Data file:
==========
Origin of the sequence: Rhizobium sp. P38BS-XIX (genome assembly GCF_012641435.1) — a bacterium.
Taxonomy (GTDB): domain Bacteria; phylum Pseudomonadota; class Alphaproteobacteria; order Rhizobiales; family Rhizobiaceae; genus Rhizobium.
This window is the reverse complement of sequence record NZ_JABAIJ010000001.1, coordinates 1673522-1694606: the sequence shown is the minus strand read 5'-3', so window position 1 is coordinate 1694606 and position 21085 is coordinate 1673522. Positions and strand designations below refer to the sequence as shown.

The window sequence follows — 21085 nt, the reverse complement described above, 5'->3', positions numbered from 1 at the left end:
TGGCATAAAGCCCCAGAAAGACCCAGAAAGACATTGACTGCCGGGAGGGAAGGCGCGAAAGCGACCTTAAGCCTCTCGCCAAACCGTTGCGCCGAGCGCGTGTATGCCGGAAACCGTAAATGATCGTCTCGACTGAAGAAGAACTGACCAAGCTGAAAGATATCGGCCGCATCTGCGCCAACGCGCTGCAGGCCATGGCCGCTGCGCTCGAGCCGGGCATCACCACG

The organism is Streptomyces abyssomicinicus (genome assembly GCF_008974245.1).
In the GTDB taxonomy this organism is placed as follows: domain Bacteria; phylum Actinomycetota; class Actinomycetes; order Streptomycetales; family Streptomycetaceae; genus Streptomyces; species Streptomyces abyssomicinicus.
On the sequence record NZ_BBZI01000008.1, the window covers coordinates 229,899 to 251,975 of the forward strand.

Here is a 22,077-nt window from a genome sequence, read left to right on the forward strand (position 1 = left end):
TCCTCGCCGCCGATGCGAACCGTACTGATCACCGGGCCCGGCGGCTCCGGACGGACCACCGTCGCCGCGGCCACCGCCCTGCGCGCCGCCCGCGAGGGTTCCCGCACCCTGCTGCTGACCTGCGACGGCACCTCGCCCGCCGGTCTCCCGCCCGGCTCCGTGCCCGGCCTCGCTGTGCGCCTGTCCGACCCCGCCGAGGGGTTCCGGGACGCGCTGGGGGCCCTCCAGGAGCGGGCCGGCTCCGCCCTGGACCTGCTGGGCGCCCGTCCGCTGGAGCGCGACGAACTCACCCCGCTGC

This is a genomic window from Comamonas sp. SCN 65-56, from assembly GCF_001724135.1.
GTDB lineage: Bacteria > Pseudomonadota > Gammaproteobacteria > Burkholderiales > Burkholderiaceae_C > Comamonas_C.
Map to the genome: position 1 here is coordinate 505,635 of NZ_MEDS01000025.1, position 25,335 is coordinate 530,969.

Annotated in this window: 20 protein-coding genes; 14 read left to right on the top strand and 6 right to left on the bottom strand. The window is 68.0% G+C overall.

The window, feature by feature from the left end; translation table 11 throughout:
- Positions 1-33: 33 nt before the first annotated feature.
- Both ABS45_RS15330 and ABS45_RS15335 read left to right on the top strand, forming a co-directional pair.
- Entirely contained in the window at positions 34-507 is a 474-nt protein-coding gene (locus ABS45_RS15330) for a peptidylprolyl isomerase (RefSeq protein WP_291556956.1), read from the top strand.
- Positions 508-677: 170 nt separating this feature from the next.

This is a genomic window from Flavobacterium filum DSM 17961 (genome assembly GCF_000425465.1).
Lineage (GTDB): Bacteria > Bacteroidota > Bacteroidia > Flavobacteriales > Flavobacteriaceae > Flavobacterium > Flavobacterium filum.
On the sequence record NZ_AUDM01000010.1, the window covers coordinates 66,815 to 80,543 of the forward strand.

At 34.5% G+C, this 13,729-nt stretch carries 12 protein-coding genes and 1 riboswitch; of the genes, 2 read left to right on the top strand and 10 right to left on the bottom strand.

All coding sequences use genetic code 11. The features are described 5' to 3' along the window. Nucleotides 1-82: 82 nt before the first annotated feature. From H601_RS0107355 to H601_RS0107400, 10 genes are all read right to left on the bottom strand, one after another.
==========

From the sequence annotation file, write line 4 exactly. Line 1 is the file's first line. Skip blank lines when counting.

The window sequence follows — 21085 nt, the reverse complement described above, 5'->3', positions numbered from 1 at the left end: